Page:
It wasn’t that long ago that tutoring in the US was far from commonplace. Most students – myself included – went through their entire primary, secondary and college careers without any personal or group tutoring whatsoever. Tutoring was for the wealthy, or for kids with significant learning problems. Nevertheless, as a points out, in those days the US was among the best-performing nations in terms of aggregate academic achievement.
Today, with tutoring growing rapidly both in the US and abroad, the global private tutoring market is projected to surpass $100 billion by 2017. On this playing field, the US is falling behind as other nations improve their academic performance. And America’s parents and learners now increasingly view tutoring as an absolute necessity to maximize achievement levels – which means the demand for tutoring will undoubtedly grow even more.
But why do today’s students need tutoring support to manage academic performance that previous generations attained without tutoring? Are schools, parents and communities simply failing? Or are cultural changes conspiring to make us “dumber?”
One thing is for sure: more and more students are going on to college in America, yet an increasing percentage of them need remedial help. Recent research indicates that a sobering 60% of students entering community college need at least one remedial course.
Many of these students would undoubtedly benefit from tutoring. But the traditional, one-on-one, in-person tutoring model is often too expensive or too logistically challenging to work for many community college students – as it is for learners of all ages and situations. Notwithstanding all the wonderful volunteer, peer-based and low-cost/subsidized after-school or other tutoring programs out there, the traditional face-to-face tutoring model doesn’t “scale” to meet today’s demand level. People just don’t have the time or the money these days in many cases.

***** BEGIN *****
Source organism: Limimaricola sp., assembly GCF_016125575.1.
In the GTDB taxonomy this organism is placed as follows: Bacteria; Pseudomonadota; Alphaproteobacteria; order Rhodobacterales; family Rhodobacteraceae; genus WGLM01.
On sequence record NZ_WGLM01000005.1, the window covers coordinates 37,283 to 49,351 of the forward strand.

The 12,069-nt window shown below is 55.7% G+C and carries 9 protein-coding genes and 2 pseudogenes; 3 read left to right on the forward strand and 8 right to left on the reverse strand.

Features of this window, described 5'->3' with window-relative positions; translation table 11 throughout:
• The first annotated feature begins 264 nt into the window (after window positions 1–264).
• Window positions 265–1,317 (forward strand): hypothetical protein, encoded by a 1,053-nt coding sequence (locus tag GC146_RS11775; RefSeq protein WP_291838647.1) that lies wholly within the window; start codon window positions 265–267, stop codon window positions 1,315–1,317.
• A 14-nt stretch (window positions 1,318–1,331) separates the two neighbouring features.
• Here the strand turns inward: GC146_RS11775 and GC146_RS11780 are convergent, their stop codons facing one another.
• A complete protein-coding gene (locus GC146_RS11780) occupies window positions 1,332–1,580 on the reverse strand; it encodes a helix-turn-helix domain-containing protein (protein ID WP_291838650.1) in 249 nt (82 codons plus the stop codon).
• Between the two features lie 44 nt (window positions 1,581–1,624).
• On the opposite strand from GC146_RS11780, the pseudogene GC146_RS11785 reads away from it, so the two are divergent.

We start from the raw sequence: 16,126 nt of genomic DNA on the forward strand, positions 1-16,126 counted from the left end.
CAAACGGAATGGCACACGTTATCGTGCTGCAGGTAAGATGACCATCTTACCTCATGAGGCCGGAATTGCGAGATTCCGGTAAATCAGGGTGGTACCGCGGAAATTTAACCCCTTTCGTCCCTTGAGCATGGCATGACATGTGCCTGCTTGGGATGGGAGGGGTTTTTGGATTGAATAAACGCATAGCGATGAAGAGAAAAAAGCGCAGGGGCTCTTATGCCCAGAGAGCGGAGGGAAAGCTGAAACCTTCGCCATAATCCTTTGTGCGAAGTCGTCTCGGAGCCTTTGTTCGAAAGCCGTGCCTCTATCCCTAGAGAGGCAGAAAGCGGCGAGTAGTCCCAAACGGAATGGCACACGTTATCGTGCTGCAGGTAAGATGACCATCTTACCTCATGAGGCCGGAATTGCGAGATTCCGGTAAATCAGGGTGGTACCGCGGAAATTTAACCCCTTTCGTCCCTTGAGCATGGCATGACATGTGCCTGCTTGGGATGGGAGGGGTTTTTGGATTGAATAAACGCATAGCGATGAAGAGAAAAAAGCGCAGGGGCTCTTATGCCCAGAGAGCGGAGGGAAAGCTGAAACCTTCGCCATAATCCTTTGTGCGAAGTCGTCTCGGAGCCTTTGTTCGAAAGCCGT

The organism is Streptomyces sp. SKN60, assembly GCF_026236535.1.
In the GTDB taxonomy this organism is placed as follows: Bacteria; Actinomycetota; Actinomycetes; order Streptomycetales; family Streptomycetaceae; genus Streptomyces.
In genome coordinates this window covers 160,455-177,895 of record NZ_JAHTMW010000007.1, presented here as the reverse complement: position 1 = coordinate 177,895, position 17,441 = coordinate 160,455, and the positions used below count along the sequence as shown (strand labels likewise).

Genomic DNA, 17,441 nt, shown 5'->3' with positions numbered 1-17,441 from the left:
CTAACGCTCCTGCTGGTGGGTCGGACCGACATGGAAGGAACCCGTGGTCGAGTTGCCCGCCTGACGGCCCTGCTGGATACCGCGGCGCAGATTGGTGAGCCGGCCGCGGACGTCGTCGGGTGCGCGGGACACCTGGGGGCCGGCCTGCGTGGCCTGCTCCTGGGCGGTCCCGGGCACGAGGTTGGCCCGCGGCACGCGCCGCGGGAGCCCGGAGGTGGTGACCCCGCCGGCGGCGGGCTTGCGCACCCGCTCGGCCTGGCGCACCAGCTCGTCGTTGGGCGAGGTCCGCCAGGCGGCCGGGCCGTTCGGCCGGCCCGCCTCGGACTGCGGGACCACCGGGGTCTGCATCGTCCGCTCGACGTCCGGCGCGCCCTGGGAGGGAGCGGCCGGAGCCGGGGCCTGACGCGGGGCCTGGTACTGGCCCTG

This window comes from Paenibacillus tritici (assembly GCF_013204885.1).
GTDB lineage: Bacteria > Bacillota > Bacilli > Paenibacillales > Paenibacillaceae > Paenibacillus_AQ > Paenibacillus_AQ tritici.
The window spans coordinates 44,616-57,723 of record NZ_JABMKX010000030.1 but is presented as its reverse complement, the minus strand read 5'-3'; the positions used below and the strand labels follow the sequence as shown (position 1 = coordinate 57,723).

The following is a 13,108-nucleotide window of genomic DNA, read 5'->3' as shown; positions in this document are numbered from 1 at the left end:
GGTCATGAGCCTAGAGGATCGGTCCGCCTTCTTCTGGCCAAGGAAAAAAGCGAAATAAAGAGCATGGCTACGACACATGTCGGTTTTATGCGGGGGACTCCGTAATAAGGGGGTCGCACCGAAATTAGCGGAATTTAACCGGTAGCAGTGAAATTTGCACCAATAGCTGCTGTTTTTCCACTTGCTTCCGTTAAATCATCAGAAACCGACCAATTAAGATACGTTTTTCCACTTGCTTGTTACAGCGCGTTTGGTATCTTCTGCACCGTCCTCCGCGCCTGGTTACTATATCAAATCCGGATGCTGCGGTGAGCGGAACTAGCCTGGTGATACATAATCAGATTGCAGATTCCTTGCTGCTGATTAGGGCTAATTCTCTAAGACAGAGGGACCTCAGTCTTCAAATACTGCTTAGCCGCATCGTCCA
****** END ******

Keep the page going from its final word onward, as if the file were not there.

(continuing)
But who says one-on-one tutoring has to involve two people sitting in the same physical space? As web-based video conferencing becomes ubiquitous, more and more tutoring organizations are leveraging the technology to deliver cost-effective without the challenges of getting people together in person.
Sylan Learning, for example, recently announced the availability of that features real-time, individual attention and personalized programs, delivered by state-certified teachers. Learner and tutor work and talk together throughout the entire lesson, just as if they were sitting across the same desk – which in many respects they are.
Evidence from tutor.com and other sources shows that online tutoring does help improve academic competence and confidence – and that interactive online tutoring is effective, even when the instruction doesn’t take place face-to-face via teleconferencing services.
Real-time, teleconferencing-based online learning may not work as well as true face-to-face tutoring for learners who are easily distractible or have more tactile learning styles. But for kids who are extremely shy, or don’t want to be seen receiving extra help, learning performance could be even better online. And, of course, online tutoring saves travel time and gas money, and overall is highly cost-competitive versus traditional, face-to-face tutoring.
Is live online tutoring “the answer” to America’s educational challenges? Probably not – but it can undoubtedly help deliver affordable, high-quality tutoring to many kids and adults.
Have you tried live online tutoring – either as an instructor or as a learner? What are your impressions?
Featured image courtesy of US Mission Geneva.
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